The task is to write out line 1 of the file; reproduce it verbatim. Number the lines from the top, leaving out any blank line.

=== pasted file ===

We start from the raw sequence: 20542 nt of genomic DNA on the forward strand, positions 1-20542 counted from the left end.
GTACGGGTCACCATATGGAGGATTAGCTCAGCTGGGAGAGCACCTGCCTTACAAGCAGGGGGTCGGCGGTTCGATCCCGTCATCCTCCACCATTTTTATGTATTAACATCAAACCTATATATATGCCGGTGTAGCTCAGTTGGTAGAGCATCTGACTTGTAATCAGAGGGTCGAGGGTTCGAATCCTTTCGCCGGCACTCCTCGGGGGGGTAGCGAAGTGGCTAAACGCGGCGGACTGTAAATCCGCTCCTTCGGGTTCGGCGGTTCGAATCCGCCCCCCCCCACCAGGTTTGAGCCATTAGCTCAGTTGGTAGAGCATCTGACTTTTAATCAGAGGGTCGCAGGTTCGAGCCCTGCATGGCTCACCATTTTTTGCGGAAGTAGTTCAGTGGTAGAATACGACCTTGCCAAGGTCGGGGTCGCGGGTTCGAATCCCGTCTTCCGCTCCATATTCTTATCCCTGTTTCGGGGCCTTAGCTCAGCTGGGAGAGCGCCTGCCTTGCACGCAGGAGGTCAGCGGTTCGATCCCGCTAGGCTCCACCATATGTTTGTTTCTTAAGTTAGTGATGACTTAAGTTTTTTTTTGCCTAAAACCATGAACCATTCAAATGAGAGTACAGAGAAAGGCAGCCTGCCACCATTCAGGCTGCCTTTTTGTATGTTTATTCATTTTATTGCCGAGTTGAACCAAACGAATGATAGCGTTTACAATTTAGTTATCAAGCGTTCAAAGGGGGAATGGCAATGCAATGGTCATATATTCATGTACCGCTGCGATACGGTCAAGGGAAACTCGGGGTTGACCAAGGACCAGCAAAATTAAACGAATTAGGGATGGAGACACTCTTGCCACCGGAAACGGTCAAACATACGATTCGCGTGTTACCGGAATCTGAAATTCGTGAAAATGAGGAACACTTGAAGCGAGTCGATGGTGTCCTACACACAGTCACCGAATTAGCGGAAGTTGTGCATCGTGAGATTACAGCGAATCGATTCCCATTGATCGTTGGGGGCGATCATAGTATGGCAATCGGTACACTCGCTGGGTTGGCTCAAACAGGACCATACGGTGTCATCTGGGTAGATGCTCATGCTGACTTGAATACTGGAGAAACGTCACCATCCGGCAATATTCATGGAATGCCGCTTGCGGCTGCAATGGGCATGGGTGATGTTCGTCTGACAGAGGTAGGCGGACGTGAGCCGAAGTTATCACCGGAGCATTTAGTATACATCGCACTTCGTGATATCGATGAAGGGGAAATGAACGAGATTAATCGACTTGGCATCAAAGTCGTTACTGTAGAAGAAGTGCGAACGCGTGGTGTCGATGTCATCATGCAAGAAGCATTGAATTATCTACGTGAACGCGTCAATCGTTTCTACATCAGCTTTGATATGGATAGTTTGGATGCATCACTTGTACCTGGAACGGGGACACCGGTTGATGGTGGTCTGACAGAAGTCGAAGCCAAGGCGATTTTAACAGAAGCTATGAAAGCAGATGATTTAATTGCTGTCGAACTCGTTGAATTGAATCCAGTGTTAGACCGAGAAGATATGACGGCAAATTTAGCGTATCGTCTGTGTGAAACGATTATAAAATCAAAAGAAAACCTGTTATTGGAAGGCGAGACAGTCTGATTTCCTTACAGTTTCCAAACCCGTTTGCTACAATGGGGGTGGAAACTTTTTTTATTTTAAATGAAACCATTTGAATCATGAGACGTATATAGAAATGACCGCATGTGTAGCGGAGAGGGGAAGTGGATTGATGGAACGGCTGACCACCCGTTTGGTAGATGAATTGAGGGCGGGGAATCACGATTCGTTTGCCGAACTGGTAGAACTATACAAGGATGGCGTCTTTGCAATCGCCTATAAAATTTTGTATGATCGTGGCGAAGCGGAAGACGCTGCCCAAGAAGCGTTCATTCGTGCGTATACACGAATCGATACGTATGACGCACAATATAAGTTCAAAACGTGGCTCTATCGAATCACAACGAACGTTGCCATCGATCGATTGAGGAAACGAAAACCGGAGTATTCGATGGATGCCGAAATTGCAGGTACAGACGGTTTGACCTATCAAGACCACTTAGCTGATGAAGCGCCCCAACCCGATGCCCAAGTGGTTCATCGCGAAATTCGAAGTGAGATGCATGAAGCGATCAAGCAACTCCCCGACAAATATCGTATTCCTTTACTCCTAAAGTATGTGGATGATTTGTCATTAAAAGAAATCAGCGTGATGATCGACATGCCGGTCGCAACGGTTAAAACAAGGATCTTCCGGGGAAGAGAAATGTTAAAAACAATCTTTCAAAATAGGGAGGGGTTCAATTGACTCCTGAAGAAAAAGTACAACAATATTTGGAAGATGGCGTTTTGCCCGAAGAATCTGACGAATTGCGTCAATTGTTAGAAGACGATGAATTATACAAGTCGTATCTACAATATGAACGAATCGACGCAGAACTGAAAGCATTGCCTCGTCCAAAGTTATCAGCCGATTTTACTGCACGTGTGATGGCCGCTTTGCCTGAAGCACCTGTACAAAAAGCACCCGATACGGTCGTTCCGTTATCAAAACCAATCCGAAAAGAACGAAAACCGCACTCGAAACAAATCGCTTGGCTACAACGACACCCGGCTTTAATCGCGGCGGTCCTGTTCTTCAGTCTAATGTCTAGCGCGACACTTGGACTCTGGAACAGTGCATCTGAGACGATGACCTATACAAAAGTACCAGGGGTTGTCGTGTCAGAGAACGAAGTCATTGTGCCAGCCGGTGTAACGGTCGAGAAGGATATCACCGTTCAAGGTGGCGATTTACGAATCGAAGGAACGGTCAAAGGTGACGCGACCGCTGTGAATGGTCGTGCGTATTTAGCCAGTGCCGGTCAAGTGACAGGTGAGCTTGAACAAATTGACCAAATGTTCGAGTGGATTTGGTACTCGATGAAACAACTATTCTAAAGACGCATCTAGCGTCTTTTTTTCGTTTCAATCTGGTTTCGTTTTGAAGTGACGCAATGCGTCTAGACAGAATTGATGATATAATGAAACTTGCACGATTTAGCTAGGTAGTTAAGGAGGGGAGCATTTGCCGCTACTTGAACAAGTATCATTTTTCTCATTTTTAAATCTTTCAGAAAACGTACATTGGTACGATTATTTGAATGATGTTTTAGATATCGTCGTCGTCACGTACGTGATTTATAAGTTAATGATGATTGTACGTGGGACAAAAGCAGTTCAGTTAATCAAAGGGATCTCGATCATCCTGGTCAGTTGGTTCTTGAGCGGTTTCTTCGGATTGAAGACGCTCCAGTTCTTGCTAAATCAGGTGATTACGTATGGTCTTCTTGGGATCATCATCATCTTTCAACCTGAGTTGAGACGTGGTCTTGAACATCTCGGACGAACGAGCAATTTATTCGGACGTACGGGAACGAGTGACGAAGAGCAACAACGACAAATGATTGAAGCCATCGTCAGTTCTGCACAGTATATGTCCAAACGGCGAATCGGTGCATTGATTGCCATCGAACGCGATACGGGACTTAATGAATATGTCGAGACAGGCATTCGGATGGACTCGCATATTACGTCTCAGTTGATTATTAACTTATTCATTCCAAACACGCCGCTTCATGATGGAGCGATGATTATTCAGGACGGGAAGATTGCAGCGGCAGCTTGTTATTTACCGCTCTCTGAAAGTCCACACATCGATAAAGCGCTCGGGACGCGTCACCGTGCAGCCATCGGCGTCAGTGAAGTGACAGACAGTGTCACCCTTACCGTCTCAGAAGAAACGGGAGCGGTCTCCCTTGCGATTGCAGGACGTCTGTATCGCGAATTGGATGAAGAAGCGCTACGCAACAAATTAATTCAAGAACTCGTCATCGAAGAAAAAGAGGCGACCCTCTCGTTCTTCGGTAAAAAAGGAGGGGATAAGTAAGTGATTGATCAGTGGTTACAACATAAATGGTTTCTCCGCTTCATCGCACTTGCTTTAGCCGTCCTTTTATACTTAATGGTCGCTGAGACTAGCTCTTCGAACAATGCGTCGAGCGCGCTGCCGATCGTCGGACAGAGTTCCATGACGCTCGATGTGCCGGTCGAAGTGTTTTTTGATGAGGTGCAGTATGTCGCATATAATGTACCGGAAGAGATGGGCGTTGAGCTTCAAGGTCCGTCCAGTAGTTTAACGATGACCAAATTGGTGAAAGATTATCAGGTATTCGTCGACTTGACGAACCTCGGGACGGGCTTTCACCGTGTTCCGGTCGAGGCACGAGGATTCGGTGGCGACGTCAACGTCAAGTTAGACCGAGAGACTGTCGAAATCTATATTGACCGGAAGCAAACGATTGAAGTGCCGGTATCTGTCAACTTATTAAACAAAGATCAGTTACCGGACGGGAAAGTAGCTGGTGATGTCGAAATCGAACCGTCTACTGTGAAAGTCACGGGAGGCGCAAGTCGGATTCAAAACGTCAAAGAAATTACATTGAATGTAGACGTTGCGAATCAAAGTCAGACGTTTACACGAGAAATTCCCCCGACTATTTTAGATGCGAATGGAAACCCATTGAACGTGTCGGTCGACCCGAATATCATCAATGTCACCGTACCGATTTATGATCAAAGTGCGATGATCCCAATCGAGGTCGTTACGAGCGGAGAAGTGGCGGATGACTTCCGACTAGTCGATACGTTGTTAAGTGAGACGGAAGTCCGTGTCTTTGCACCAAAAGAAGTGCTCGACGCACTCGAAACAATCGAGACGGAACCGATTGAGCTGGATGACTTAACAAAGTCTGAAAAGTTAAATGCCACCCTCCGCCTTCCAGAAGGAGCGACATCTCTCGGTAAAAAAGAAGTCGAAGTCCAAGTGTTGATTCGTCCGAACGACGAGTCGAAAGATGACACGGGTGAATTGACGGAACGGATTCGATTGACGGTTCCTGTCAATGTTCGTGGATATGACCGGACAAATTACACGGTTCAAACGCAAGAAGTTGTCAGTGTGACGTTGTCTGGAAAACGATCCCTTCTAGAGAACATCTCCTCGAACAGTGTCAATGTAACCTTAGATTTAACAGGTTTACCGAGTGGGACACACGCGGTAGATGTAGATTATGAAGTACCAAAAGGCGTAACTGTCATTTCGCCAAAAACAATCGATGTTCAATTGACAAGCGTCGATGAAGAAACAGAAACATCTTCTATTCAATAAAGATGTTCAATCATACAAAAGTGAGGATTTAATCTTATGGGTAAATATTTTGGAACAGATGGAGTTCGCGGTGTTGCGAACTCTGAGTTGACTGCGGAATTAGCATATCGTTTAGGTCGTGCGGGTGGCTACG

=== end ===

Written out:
We start from the raw sequence: 20542 nt of genomic DNA on the forward strand, positions 1-20542 counted from the left end.